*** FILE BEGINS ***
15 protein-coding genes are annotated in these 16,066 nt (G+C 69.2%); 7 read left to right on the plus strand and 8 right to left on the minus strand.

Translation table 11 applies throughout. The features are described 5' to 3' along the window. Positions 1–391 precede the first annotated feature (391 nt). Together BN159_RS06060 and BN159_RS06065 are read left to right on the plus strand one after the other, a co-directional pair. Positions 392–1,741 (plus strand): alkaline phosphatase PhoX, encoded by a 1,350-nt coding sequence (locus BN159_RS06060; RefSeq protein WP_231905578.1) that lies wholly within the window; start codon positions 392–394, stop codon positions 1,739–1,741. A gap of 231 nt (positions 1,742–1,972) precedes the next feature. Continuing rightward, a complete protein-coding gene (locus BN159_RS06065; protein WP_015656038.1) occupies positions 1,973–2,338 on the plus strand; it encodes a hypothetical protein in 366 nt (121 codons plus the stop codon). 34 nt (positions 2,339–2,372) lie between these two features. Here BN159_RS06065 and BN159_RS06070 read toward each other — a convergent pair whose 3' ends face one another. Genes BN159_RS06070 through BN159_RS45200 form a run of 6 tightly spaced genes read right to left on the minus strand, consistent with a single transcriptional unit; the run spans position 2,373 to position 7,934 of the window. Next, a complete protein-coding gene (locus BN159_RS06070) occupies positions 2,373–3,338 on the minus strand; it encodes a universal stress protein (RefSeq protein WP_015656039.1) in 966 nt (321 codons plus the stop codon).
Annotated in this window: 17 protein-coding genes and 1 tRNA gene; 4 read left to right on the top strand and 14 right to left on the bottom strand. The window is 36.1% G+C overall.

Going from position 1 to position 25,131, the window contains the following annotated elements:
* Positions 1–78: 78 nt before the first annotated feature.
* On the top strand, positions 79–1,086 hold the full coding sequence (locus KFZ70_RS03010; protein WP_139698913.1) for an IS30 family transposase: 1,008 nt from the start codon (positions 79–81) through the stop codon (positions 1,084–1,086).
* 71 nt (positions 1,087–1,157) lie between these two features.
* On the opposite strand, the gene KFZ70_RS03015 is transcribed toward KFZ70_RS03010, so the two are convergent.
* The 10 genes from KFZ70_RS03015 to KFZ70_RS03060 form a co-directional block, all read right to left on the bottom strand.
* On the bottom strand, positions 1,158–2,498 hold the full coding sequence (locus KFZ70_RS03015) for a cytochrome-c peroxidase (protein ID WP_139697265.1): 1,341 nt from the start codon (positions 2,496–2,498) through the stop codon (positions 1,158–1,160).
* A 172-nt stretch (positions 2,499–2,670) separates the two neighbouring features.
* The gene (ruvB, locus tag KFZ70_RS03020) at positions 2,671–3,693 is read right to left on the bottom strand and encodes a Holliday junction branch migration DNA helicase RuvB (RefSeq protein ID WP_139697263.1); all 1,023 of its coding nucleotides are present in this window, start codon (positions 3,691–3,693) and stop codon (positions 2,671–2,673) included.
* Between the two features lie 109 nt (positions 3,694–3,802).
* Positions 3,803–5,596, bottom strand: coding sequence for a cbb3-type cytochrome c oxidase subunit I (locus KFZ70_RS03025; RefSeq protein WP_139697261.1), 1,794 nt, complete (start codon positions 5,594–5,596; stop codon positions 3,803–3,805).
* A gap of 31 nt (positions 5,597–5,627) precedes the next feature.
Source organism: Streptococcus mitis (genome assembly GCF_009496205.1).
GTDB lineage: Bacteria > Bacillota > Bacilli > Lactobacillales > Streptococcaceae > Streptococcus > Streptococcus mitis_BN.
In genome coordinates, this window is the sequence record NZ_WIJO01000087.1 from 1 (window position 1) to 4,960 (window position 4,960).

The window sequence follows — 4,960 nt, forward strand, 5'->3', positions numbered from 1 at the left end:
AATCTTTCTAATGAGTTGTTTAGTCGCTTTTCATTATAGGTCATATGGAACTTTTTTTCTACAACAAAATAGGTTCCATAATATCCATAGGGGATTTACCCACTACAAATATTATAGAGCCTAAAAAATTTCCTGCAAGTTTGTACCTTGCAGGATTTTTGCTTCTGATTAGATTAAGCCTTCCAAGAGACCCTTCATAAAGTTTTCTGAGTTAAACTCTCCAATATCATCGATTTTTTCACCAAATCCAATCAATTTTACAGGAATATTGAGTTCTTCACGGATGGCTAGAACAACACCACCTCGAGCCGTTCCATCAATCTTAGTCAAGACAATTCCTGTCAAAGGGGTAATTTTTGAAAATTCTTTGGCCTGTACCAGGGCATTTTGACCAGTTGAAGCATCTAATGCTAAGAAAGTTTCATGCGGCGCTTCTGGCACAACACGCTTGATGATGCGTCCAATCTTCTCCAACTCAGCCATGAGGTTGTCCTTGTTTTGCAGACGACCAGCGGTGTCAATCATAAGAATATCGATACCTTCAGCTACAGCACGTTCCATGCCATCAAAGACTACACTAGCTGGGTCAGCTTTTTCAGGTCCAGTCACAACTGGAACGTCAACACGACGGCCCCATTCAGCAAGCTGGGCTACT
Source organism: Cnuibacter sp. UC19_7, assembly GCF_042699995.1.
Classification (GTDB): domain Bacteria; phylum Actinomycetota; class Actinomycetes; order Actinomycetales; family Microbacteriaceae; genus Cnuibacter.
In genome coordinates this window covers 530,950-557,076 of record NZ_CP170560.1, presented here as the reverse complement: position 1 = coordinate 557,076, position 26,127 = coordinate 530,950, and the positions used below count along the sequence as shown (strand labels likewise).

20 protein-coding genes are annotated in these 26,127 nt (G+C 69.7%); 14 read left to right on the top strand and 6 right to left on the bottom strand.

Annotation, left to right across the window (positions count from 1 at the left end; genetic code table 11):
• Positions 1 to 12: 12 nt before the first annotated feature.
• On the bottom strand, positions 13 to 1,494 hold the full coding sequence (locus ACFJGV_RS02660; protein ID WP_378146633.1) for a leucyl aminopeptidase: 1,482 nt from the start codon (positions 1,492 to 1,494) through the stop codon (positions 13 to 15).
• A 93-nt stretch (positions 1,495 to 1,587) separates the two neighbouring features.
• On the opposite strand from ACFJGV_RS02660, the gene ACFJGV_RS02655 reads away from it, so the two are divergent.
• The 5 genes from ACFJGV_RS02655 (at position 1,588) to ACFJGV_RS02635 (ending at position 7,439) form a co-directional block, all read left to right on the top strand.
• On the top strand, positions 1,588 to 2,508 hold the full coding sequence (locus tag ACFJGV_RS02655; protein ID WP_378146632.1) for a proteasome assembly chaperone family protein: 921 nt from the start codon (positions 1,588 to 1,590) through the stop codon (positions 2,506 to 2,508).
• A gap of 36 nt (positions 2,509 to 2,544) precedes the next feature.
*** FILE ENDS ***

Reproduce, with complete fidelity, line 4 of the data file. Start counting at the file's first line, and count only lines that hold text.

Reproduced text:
Going from position 1 to position 25,131, the window contains the following annotated elements: